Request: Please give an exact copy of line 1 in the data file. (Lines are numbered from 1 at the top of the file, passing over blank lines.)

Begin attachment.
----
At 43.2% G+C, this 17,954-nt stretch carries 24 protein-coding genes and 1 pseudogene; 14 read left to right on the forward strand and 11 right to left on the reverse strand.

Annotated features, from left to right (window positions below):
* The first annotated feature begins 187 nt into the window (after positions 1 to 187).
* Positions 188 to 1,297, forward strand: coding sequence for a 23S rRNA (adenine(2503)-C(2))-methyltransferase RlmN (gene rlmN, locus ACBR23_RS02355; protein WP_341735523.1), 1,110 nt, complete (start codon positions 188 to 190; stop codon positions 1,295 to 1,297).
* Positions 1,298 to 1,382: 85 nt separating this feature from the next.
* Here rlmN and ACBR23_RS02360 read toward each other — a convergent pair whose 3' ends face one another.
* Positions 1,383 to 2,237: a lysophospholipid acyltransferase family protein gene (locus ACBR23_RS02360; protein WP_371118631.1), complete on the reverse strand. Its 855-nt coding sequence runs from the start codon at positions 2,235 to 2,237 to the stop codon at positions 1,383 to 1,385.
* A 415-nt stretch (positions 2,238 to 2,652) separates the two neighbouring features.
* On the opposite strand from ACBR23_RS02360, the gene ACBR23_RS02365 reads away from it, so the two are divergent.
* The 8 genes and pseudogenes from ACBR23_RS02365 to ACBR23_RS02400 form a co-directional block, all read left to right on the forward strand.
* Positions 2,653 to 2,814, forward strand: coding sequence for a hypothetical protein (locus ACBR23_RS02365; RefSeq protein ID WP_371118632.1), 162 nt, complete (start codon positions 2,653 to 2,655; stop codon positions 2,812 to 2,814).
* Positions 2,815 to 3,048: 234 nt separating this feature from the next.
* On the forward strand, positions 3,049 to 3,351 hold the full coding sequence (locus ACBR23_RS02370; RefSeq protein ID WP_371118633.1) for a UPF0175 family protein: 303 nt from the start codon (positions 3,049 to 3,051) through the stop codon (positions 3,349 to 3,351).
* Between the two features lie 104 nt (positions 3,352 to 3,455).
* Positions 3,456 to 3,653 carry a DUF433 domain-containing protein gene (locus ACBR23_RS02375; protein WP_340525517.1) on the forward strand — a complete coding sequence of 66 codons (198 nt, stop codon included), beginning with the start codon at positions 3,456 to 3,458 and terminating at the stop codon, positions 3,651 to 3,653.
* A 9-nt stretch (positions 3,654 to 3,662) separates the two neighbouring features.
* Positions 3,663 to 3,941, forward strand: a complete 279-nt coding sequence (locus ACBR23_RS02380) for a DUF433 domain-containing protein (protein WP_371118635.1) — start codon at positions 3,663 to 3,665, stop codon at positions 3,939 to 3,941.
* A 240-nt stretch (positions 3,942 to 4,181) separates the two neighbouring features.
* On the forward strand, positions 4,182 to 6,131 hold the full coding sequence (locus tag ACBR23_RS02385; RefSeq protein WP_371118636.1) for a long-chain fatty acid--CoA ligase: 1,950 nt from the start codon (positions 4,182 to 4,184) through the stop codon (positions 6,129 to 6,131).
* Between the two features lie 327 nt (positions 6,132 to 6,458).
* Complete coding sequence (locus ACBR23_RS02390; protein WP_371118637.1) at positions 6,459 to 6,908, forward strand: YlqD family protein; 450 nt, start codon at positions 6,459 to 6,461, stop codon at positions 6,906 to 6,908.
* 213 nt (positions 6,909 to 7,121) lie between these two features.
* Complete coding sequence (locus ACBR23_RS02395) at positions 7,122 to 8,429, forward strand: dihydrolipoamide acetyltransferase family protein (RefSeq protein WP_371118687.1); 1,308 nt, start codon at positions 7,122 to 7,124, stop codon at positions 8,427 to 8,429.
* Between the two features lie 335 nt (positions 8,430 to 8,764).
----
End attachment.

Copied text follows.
At 43.2% G+C, this 17,954-nt stretch carries 24 protein-coding genes and 1 pseudogene; 14 read left to right on the forward strand and 11 right to left on the reverse strand.